Like much of the history of indoor soccer, the American
Indoor Soccer League was born out of the ashes, and has gone through its
share of growing pains. However, as the old saying goes, “out of chaos comes order”.
Coming into it’s fourth season, the AISL is looking to become
a player on the American indoor soccer scene. Not, the big time mind you,
but something more like “off-Broadway”. The AISL wants to be
a place for the American player to show off their skills, and to be a “launching
pad” for the future players in the top flight of American indoor
The AISL story starts back in 1998. After the USL folded their indoor
operations, Paul Lapointe, the owner of the then-Western Massachusetts
Twisters realized that the dream of a “regional” indoor soccer
league was a sound one. Three years later, the Twisters, along with five
other indoor soccer clubs based in the northeast, formed the American Indoor
Soccer League. The competition was tight, but when it was all said and
done, the Massachusetts Aztecs defeated Connecticut Academica to win the
first AISL championship.
However, after that 2002-03 campaign, the AISL went through something
akin to a divorce, when both the Aztecs and Academica broke ranks, joining
the Premier Arena Soccer League, a smaller regional operation. Soon after,
two of the other remaining three clubs, Team Canada and the New Hampshire
Storm, decided to withdraw from the league.
Realizing that time was not on his side, Lapointe decided to put
the AISL on hiatus for the 2003-04 season, as he would look to revamp the
In the summer of 2004, the Cincinnati Excite joined the league, with
the New Mexico Storm soon to follow, bringing the AISL to three members.
Then in late September, the Detroit/Windsor Border Stars made the league’s
dance card complete for 2004-05.
The 2004-05 campaign was, for all intents and purposes, a dogfight
all the way to the end of the season. The Border Stars went “wire
to wire”, as their club, a mix of former young Canadian players mixed
with several NPSL veterans, surprised everyone, taking the regular season
title. However, the identity of the Stars’ opponent in the championship
game would go down to the final game of the regular season, as the Excite
would defeat the Storm in Albuquerque to punch their ticket to the final.
Unfortunately for the Excite, however, the Border Stars would not be denied
the title, taking a 4-1 decision in Windsor.
The 2005-06 season, like many of it’s predecessors, had it’s
share of ups and downs. Before the season began, ownership issues with
the New Mexico Storm and the Detroit/Windsor Border Stars forced the league
to sever it’s ties with the second year teams. However, just when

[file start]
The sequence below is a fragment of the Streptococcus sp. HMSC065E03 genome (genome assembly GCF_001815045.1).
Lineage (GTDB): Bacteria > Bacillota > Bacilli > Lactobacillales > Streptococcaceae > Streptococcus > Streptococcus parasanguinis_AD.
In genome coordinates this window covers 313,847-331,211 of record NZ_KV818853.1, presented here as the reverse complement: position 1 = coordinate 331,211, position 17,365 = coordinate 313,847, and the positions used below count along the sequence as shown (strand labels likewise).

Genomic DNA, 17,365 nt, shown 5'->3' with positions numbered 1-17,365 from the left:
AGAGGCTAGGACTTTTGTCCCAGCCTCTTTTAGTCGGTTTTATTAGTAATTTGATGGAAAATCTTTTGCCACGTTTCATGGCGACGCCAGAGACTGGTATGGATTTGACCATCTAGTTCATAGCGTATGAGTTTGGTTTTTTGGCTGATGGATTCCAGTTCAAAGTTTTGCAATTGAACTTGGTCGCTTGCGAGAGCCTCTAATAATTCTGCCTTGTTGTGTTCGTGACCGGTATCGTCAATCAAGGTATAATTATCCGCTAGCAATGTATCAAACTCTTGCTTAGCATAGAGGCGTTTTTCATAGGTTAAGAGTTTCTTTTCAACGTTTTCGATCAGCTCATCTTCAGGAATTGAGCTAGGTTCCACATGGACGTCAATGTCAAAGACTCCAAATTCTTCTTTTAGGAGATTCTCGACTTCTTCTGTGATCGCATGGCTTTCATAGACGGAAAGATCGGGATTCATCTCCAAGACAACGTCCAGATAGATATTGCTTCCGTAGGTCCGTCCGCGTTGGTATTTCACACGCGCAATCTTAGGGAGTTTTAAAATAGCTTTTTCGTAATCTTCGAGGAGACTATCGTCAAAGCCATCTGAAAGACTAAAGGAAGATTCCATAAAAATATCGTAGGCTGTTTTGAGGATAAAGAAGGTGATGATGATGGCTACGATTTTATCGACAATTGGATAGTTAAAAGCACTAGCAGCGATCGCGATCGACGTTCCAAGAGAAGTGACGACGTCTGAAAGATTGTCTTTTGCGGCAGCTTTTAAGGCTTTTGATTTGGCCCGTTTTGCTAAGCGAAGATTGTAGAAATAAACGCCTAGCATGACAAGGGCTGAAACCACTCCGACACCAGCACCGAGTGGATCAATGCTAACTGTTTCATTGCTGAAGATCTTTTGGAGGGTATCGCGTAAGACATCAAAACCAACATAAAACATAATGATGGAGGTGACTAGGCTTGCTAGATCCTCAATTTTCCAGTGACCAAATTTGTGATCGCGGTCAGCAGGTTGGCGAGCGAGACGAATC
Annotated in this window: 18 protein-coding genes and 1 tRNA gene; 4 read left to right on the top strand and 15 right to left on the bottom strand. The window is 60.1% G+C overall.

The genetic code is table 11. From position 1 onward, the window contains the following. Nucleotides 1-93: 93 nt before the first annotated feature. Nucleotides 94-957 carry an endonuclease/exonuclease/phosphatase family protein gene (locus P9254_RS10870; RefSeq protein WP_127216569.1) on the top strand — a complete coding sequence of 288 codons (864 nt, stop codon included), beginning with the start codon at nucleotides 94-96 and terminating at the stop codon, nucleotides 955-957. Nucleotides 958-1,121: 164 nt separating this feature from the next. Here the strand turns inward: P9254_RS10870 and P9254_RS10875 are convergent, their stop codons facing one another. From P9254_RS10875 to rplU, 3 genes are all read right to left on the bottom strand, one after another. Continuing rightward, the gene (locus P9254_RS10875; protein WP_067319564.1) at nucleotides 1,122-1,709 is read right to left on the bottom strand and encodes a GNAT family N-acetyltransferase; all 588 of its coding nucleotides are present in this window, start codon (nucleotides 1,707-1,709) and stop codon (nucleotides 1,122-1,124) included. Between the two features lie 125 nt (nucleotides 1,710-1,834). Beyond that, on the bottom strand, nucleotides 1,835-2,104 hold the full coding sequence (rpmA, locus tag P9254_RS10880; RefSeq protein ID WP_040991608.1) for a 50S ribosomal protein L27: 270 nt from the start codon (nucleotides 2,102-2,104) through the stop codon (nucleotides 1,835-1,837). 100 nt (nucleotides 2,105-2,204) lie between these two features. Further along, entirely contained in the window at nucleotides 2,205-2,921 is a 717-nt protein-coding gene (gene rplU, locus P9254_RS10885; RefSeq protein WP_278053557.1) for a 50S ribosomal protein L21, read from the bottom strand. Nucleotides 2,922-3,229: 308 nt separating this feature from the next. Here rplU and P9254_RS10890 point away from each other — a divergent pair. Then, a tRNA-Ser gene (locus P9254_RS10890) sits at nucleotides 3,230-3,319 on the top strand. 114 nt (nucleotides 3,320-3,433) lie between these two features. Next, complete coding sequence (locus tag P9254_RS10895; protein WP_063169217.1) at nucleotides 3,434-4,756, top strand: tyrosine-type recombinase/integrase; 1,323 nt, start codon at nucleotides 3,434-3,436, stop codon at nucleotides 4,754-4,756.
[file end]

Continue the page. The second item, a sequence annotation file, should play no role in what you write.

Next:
things looked darkest, a group from Rockford, IL led by former MISL and
NPSL standout Oscar Albuquerque agreed to join the AISL, playing a series
of exhibition games to test interest in both Rockford and Chicago. Then
in early December, the league added a new club in Memphis, who played one
game against the Excite.
On the field, the Cincinnati Excite, denied the league championship
in 2004-05, made it clear that they would not be denied in their sophomore
year. Coach Terry Nicholl’s club dominated the league, winning their
first five games in a row. Their chance for an unbeaten season was ruined
on March 4th, when they dropped a heartbreaking overtime decision to the
Rockford Thunder. However, they would take home a “W” in their
final game in Massachusetts, finishing the season with a 6-1 record, tying
the 2004-05 Border Stars and 2002-03 Massachusetts Aztecs for most wins
in a season.
While the 2005-06 season was not what the AISL expected, it proved
that the league could survive, and it gave “the little league that
could” a solid base for the future.
As the 2006-07 season reaches the starting line the AISL is poised
for growth in the upcoming years. In the past several months, the league
office has been in conversations with several cities for expansion in the
near future. In addition, the AISL has begun marketing partnerships with
Sells Goalkeeping Products and Dubes Custom Soccer Uniforms, and it’s
member teams have set up local partnerships with Dick’s Sporting
Goods, Red Bull Energy Drink, Donato’s Pizza, and more.
The American Indoor Soccer League is committed to quality growth,
and is dedicated to the idea that sometimes it’s “better to
be the tortoise than the hare.” We believe that there is a place
for indoor soccer in this country, and perhaps the future of our sport
is at the grass roots level, in the mid-level markets where an AISL indoor
soccer game would be “the place to be”.